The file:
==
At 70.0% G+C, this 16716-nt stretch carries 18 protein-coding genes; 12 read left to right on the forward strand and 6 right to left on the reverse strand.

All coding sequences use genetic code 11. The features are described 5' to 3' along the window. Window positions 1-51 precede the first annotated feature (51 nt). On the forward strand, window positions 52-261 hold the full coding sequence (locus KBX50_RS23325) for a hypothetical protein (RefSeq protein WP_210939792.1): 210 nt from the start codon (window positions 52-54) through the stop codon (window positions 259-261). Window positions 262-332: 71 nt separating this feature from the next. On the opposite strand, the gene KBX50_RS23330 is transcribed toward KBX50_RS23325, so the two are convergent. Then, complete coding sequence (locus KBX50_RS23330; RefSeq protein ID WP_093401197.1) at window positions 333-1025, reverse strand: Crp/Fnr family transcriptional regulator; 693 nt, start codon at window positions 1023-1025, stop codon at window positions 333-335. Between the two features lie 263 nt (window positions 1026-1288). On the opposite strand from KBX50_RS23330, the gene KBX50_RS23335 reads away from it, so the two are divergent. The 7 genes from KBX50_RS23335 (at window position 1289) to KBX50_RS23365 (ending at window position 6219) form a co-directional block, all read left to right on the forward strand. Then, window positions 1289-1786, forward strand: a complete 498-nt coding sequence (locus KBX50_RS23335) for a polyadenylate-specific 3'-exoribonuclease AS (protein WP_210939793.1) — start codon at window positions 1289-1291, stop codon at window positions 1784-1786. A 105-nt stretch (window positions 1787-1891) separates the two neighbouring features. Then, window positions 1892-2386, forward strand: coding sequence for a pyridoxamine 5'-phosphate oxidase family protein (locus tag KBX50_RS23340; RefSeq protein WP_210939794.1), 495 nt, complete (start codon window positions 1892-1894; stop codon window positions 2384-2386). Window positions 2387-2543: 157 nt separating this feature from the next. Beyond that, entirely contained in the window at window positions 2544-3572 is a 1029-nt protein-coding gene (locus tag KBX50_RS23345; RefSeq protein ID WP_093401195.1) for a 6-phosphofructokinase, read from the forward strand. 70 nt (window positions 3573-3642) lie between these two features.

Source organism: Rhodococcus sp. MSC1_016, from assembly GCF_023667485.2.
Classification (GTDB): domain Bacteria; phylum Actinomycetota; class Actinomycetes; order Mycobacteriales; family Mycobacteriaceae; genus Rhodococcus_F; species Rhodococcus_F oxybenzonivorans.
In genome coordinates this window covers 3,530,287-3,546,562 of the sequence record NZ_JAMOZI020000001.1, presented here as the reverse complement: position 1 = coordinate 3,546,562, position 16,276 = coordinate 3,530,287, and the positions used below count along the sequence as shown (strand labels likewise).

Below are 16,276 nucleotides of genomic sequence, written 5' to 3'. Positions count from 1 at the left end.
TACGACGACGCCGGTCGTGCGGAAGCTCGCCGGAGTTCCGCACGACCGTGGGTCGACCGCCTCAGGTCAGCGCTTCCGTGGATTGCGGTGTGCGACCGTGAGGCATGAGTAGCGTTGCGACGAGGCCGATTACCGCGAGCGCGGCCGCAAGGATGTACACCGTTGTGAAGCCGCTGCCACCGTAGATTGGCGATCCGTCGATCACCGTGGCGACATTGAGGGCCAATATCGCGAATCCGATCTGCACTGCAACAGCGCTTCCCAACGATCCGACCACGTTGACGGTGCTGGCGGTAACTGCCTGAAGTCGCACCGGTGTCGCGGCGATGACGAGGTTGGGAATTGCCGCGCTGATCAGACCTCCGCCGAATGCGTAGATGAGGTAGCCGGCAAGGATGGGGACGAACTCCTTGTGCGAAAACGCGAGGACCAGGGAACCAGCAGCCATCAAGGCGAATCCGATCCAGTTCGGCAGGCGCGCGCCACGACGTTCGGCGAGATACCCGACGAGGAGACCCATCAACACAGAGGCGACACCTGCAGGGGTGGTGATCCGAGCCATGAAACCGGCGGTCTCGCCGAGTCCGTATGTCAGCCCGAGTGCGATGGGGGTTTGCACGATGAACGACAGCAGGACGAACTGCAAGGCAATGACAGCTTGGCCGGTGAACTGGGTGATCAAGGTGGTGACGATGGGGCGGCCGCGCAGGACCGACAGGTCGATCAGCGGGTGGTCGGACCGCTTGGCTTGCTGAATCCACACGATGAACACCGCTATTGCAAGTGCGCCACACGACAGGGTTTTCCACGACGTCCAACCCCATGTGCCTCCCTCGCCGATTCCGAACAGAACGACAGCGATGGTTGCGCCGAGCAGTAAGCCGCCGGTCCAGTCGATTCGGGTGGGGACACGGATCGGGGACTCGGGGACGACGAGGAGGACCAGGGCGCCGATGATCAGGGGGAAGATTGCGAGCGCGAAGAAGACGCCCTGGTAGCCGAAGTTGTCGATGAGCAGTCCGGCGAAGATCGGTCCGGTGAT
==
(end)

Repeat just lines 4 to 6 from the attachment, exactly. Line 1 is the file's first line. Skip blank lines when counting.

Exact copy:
Classification (GTDB): domain Bacteria; phylum Actinomycetota; class Actinomycetes; order Mycobacteriales; family Mycobacteriaceae; genus Rhodococcus_F; species Rhodococcus_F oxybenzonivorans.
In genome coordinates this window covers 3,530,287-3,546,562 of the sequence record NZ_JAMOZI020000001.1, presented here as the reverse complement: position 1 = coordinate 3,546,562, position 16,276 = coordinate 3,530,287, and the positions used below count along the sequence as shown (strand labels likewise).

Below are 16,276 nucleotides of genomic sequence, written 5' to 3'. Positions count from 1 at the left end.